Ryanair expects passenger numbers to drop by 95 percent by April.


Airline criticizes’ harsh lockdowns ‘and calls for swift action to vaccinate

Due to recent Covid shutdowns and travel restrictions, Ryanair expects to lose 95% of its traffic in February and March, with little or no flights from the UK and Ireland.

The airline based in Dublin, which usually carries the most passengers in Europe, punished the “brutal closures” and called on the Irish government to speed up vaccinations in particular.

Ireland has forbidden entry from the U.K. Until Friday, and all international arrivals are required to require Covid-19 to test negative within the past 72 hours to enter the country beginning on Saturday. A similar research measure is being considered by the United Kingdom.

Ryanair announced that it would cut its full-year traffic outlook to between 26 million and 30 million by another 5 million passengers, less than 20 percent of 2019 levels at best.

It plans to fly less than 1.25 million passengers in January and 500,000 in February and March, when about 10 million passengers per month will usually fly.

The airline reported that it would cut its schedules drastically from Jan. 21, meaning that there will be little to no flights to or from Ireland or the United Kingdom. After the lifting of these stringent travel restrictions.

The airline warned last week that it will report its first annual loss since 2009, when the financial crisis struck.

It claimed that the cancellations would not have any further effect on its performance since the flights had been largely loss-making.

Ryanair urged the governments of Ireland and the United Kingdom to step up vaccination campaigns, and contrasted Ireland’s current vaccination rate with that of other countries in particular.

The airline’s spokesperson said, “WHO has already confirmed that governments should do everything they can to prevent brutal lockdowns.”

The Covid 19 travel restrictions in Ireland are already the most restrictive in Europe, so these current restrictions on flights are inexplicable and ineffective if Ireland continues to operate an open border between the Republic and northern Ireland.
The guidance of the World Health Organization actually notes that closures will slow down the transmission of Covid 19, and while it warns that “such measures have a disproportionate impact on disadvantaged groups, including poor people, migrants, internally displaced persons and refugees,” it recognizes that “some countries have no choice but to impose bans on their homes and other measures: and it is “hopeful that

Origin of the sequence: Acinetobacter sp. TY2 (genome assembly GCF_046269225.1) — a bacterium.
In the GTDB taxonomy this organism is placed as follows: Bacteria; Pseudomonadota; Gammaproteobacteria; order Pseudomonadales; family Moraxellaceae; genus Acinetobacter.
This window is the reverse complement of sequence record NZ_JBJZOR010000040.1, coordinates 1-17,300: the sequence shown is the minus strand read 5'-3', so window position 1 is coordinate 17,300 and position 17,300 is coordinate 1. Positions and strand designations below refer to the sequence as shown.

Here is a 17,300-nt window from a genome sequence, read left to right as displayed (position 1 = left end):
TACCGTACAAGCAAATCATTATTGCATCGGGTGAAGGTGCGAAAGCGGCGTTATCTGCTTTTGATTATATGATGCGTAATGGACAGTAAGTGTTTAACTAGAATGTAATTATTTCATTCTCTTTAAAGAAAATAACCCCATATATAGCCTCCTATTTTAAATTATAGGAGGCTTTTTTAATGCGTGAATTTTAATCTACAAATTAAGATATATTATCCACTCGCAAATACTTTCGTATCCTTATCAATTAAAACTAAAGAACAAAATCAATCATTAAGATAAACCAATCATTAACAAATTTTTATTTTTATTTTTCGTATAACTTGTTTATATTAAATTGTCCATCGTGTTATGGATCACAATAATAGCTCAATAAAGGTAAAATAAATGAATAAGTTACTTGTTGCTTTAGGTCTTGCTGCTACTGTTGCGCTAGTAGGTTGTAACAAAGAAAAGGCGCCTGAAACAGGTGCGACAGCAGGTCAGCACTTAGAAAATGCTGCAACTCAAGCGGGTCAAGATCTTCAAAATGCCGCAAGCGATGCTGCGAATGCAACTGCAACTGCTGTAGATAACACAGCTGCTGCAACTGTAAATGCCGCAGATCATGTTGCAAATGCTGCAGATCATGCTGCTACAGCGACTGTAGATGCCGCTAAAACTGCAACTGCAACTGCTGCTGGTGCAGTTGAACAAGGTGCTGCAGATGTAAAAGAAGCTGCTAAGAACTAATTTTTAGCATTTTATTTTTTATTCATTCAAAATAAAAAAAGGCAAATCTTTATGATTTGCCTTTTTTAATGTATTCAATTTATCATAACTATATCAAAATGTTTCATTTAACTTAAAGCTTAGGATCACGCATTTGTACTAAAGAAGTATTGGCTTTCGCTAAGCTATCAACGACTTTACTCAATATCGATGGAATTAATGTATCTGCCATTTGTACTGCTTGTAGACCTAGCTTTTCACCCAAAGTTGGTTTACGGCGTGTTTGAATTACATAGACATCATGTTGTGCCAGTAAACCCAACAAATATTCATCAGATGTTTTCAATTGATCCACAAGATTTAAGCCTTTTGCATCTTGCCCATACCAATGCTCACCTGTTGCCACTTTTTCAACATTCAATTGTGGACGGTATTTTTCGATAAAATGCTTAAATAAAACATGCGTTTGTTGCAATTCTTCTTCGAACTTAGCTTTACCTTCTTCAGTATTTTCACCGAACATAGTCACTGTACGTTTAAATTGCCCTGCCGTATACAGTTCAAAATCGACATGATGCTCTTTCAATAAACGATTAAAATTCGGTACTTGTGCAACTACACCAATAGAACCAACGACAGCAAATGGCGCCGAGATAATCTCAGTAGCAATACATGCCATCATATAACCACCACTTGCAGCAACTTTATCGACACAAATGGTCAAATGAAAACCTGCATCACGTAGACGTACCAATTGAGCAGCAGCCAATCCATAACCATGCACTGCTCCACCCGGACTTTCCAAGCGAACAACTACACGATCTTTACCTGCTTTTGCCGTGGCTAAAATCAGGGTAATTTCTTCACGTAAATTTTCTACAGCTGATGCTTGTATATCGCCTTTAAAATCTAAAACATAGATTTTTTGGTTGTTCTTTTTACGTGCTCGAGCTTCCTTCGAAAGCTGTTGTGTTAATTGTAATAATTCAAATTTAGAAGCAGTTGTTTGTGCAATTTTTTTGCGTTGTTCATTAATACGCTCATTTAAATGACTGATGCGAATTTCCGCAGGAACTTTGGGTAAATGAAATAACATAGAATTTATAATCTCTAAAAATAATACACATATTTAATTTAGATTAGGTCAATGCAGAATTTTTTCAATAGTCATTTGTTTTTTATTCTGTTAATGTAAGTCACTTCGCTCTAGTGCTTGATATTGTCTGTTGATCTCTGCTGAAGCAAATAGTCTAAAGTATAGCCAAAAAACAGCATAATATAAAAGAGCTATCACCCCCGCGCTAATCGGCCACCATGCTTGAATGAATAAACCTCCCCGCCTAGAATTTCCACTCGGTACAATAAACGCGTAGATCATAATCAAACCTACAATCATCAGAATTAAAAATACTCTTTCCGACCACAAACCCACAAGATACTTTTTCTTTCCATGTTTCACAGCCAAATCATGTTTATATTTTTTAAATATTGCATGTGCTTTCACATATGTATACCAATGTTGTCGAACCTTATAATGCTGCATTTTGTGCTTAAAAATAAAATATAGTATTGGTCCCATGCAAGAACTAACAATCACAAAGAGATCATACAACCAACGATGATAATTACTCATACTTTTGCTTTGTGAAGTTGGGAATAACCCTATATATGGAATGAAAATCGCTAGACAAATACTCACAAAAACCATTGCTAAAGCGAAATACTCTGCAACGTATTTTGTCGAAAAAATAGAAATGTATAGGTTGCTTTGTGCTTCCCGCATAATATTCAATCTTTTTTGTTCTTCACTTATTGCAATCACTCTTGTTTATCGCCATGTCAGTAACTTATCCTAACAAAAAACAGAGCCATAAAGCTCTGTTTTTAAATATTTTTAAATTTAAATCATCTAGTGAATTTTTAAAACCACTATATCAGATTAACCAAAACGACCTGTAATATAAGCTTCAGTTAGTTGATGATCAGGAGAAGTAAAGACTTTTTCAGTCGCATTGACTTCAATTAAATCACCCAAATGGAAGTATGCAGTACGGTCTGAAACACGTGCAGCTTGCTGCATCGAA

“The fact that the Danish government, with a similar population of 5 million, has already vaccinated 10 times more citizens than Ireland shows that emergency action is needed to accelerate Covid vaccination in Ireland.”The fact that the Danish government has already vaccinated 10 times more citizens than Ireland, with a population of 5 million, shows that urgent action is needed to speed up Covid’s vaccination in Ireland.
According to the Advertising Standards Regulator, which is undertaking an inquiry, the Irish airline advertised flights promoting the availability of vaccinations by advising clients to “get vaccinated and go” – a campaign that attracted more than 1,600 complaints.

Ryanair said that free rebookings or refunds will be emailed on Thursday to all customers impacted by further flight cancellations and restrictions.

Ryanair has not yet offered to reimburse passengers for the service of the planes, irrespective of the curfews.

EasyJet, which transported much of the British Before the closure, passengers said Monday that they were updating their schedules and would likely only fly domestic and restricted international flights while the closure was underway.

Hungarian carrier Wizz Air, meanwhile, said that as a result of the new lockdown, it will cancel flights.

Capacity is estimated to fall to 25 percent of 2020 levels in January, from the 35 percent flown in December.


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